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  (Source: AFP)
Microsoft still has quite a bit of gas left in the tank

Apple isn't the only tech company rolling around in cash these days. Just two days ago, Apple announced total Q3 revenue of $15.7 billion and profit of $3.25 billion.

Microsoft reported Q4 earnings today and its results were equally impressive. Microsoft announced quarterly revenue of $16.04 billion and a net profit of $4.52 billion. Revenue and net profit were up 22 percent and 48 percent respectively from the same period a year ago.

Not surprisingly, Windows 7 has been a smash hit for Microsoft and the company announced that over 175 million licenses have been sold. And despite the report which came out last week saying that Office 2010 sales were starting off weak, Microsoft says that it had a "successful launch of Office 2010".

“This quarter’s record revenue reflects the breadth of our offerings and our continued product momentum,” said CFO Peter Klein. “The revenue growth, combined with our ongoing cost discipline, helped us achieve another quarter of margin expansion.”

Revenue was up for all of Microsoft's major divisions, as indicated by the following increases from the previous year:

  • Windows & Windows Live Division -- $4.5B (44 percent increase)
  • Server and Tools -- $4B (14 percent increase)
  • Microsoft Business Division -- $5.2B (15 percent increase)
  • Entertainment and Devices Division -- $1.6B (27 percent increase)

“We saw strong sales execution across all of our businesses, particularly in the enterprise with Windows 7 and Office 2010,” said COO Kevin Turner. “Our transition to cloud services is well underway with offerings like Windows Azure and our Business Productivity Online Services, and we look forward to continuing our product momentum this fall with the upcoming launches of Windows Phone 7 and Xbox Kinect.”

Microsoft's strong Q4 must be music to Steve Ballmer's ear after a recent report came out this week calling for his ouster due to Microsoft's stagnant stock price. However, Ballmer must still show that his company is ready to tackle the exploding smartphone market with Windows Phone 7.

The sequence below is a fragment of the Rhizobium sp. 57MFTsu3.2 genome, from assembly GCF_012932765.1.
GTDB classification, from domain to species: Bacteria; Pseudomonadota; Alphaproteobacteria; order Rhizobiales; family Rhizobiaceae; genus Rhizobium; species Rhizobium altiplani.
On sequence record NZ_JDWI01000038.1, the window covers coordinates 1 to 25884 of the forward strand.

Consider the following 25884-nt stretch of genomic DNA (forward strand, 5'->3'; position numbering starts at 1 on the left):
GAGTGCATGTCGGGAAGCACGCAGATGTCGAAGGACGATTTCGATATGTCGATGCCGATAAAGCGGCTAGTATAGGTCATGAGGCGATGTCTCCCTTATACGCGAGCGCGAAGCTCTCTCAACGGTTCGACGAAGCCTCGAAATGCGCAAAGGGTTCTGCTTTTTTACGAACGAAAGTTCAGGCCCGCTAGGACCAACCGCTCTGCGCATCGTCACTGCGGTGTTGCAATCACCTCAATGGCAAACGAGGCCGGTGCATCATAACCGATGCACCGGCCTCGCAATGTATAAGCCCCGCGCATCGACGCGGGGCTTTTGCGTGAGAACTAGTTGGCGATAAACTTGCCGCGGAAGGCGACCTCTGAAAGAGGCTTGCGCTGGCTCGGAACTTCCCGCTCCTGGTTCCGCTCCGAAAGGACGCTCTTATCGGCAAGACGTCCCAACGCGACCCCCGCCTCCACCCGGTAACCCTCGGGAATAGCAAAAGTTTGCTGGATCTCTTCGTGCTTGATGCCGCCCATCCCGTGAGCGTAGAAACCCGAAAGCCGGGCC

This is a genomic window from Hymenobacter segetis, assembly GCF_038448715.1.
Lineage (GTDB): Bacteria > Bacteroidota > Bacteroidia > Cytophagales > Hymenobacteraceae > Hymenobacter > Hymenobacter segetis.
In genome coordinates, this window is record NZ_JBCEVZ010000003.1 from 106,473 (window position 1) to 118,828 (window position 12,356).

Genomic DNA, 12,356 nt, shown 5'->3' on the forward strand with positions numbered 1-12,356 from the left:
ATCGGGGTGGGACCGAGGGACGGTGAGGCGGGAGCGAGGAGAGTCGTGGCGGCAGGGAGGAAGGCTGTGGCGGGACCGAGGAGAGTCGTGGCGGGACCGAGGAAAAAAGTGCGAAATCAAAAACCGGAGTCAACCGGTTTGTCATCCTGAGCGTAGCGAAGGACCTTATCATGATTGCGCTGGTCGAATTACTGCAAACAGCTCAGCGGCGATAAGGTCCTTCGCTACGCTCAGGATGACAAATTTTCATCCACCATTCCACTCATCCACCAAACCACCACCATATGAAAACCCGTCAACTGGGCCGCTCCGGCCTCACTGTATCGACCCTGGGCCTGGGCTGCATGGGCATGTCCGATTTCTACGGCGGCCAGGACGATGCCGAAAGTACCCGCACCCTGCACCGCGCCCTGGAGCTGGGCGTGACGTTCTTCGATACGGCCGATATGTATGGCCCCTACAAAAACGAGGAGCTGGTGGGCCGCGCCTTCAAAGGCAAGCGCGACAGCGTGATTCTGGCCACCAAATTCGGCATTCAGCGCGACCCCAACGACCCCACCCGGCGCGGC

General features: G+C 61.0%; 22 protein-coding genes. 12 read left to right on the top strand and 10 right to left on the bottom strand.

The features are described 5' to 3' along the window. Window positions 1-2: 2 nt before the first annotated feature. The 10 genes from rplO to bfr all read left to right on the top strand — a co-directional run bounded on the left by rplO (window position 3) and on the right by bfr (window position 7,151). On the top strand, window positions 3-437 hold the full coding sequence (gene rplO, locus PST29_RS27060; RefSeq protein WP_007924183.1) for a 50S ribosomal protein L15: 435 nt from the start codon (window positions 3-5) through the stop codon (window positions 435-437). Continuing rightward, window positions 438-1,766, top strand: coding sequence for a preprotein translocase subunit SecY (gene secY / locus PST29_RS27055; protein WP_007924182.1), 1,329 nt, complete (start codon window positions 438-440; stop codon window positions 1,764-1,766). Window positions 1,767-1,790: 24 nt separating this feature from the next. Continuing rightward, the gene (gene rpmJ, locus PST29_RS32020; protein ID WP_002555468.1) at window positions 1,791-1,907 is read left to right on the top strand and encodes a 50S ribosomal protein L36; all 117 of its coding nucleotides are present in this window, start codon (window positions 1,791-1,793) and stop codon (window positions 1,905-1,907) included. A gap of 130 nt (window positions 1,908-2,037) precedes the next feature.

KIN may have been an embarrassing debacle for Microsoft, but it is a relatively small fish in the grand scheme of things -- Windows Phone 7 needs to be a hit for Microsoft to look credible in the consumer mobile devices sector.



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Economic indicator?
By lothar98 on 7/23/2010 12:00:07 PM , Rating: 2
After reading the article the question that I was left with is "when does this start to translate into jobs?" When you see that revenue is up that much for some key departments in Microsoft it would seem to indicate that spending has risen in both consumer and business markets.




RE: Economic indicator?
By Da W on 7/23/2010 2:11:57 PM , Rating: 2
It's coming. Look at all past 10 recessions, the first year after is always like this year. Jobs lag, but eventually come. Intel and Microsoft are big forward economic indicators this time i think.


"You can bet that Sony built a long-term business plan about being successful in Japan and that business plan is crumbling." -- Peter Moore, 24 hours before his Microsoft resignation














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